Hanna's simple and sunny home.
• Cure Clock: 3 weeks to go!
• Assignment: Read Week Five, pp. 154-184
• Declutter your files and office area. Go (mostly) paperless!
• Take a one-day media fast.
• Go to bed early and read before bed.
• Members: 1,735 (now closed)
As I've been making my way through this Cure —falling behind, catching up again!— I find myself thinking more and more about simple living. What does it mean? What is the value of it? How can I do it in New York? While it's great to clear out my home so that it looks nice, and while I do love thinking about ways I can "improve" the apartment, the greatest part about doing the Cure, in my experience, has been discovering a newfound appreciation for the things I have and love, and realizing that I just don't need nearly as much as I sometimes think I do...
So what does it mean to live simply nowadays? (I'm supposed to buy things this week, you say. It says so right in the book. Pg 174!) It doesn't mean moving out to the country with no running water or electricity. It doesn't mean being a hermit and abstaining from anything and everything. It doesn't mean having a life with no complications and problems, desires or disatisfactions. It doesn't even mean not buying anything.
My thoughts on the subject became a little clearer with this week's assignments: cook and eat at least three meals at home, take a media fast, go to bed early and read before sleep. What do all these things have in common? They're all ways to step back from a busy life that favors convenience over quality. They're all ways to simplify your life so that you can learn to enjoy it fully.
So,in preparation for Thanksgiving right around the corner and in the spirit of the Green Cure, here are my thoughts on how one can live simply:
1. Remember to be thankful: When you're grumbling about your upstairs neighbors making so much noise, remember that she did help push your 7-foot couch through the 2nd floor window when it wouldn't fit up the stairs. And when you're frustrated with how small your space is, remember that you love your location, and you have a great landlord. You've cleared out a lot of stuff that you don't want or love, and that should hopefully have made you more aware of the things you kept and the reasons why. Sure, you might not have the ideal apartment, but you love that antique chair you splurged on and sit in all the time, you love the cozy rug in your bedroom, you love the piece of artwork your friend made just for you. Be thankful for what you have.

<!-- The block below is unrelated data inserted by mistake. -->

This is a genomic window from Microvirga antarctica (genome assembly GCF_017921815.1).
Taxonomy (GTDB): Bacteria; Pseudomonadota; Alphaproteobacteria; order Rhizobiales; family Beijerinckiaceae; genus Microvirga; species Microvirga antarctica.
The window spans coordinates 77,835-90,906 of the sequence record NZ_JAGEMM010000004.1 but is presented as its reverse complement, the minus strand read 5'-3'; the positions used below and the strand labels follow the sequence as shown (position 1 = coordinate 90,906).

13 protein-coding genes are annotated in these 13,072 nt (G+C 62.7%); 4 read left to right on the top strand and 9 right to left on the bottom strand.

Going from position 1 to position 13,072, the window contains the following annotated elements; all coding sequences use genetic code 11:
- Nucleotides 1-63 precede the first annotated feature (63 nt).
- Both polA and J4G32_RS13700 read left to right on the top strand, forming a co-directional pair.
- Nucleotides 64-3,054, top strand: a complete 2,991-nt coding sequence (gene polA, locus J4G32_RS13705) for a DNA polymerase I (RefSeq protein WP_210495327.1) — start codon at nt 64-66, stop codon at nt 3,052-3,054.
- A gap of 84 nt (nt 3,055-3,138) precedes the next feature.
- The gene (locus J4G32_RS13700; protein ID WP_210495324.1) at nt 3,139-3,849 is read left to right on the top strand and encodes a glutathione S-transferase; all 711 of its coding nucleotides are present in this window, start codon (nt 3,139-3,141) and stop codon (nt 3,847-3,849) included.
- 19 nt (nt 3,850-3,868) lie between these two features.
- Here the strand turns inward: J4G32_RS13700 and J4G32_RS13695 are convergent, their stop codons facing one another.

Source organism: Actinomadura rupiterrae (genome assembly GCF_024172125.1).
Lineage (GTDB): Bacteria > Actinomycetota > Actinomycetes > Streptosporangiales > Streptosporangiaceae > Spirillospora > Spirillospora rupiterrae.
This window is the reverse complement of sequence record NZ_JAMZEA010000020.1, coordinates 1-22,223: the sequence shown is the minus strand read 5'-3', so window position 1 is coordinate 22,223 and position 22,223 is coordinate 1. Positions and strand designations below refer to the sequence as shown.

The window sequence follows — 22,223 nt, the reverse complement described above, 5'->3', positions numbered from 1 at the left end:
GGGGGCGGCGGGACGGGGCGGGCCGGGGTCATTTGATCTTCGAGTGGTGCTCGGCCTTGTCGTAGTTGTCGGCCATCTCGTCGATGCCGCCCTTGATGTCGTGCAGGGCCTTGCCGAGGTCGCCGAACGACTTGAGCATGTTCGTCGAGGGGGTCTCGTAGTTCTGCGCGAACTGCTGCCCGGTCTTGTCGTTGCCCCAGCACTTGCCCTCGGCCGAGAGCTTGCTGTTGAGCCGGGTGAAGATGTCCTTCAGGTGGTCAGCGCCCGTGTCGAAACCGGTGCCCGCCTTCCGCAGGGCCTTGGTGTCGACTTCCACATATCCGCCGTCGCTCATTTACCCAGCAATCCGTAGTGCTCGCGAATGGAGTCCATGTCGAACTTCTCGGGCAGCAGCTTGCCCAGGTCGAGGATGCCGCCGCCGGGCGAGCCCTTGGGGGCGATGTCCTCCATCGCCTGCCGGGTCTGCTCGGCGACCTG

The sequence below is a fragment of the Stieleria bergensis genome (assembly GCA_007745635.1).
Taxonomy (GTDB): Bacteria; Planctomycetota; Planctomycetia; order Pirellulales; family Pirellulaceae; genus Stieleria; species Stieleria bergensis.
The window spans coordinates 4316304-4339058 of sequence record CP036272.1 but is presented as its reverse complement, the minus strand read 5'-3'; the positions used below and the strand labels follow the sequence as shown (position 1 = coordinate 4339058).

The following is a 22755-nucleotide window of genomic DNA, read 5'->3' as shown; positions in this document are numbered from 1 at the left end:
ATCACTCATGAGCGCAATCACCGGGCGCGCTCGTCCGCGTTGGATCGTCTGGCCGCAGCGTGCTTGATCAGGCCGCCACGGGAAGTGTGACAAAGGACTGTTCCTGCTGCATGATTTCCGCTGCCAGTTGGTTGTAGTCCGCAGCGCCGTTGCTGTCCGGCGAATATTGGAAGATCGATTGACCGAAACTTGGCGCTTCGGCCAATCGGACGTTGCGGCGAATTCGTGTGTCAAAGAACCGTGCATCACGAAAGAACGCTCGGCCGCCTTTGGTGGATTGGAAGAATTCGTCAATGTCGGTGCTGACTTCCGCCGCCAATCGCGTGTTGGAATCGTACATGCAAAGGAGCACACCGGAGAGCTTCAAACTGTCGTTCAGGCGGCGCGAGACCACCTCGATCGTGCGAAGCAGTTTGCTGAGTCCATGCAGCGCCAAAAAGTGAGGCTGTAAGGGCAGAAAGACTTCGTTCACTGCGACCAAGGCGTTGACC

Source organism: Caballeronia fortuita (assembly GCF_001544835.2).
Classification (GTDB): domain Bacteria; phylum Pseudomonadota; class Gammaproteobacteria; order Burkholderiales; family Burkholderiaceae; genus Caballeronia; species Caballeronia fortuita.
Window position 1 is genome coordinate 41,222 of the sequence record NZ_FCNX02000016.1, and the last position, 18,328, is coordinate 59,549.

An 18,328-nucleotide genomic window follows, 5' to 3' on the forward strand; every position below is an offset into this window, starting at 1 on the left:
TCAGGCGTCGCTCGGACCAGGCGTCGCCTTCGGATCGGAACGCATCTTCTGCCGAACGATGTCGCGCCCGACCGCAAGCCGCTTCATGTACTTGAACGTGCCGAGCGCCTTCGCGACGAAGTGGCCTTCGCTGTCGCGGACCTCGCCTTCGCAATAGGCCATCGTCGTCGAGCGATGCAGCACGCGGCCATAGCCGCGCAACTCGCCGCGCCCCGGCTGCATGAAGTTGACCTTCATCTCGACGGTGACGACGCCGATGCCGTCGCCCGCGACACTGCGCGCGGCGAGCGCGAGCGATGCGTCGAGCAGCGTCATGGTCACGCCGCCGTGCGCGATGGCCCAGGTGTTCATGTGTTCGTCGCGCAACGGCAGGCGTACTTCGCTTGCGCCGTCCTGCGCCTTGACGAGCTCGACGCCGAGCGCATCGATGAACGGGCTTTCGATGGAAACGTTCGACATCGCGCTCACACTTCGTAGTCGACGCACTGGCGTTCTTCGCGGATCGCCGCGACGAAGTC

2. Remember to be mindful: Our Simple Green posts are meant to help people make small steps towards living lighter and greener. Not everyone can be No Impact Man, but we can all try to be mindful that everything we do has an impact somewhere: on the environment, on our home, on other people. And the more we can learn to make decisions not only with our own interests at heart, but also with the interests of others, the better off we'll be.
Simple and frugal flowers like carnations can still be beautiful and special.
3. Remember to take time for yourself: If you've ever read the book The Artist's Way by Julie Cameron, you'll know how much importance she sets by The Artist's Date. She says you should set aside time every week to do one thing by yourself, for yourself. It doesn't have to cost money. Go for a long walk. Take a dance class. Go to that thrift store you've been meaning to check out. Write. Listen to music. Cook. Take a bath. Have a great cup of coffee or a soothing cup of tea. Read before bed. Don't let the day go by without giving yourself a chance to be yourself.
4. Remember your family traditions, or start new ones: Whether or not you grew up in a home that had regular family dinners, you can keep the tradition or form the habit. If it's just you, you can still make your dinner hour count. Light a candle. Pour a glass of wine. Use a cloth napkin. If you have a significant other, cook a meal together and then sit and talk about your day. Don't let yourself be distracted by your phone or computer. Try to honor your favorite family traditions — particularly around holidays — even if you're not at home.
Showcasing special family dishes over at The Kitchn
TODAY'S COMMENT QUESTION
What are some of your family traditions? What traditions and habits - daily or seasonal - have you started of your own?
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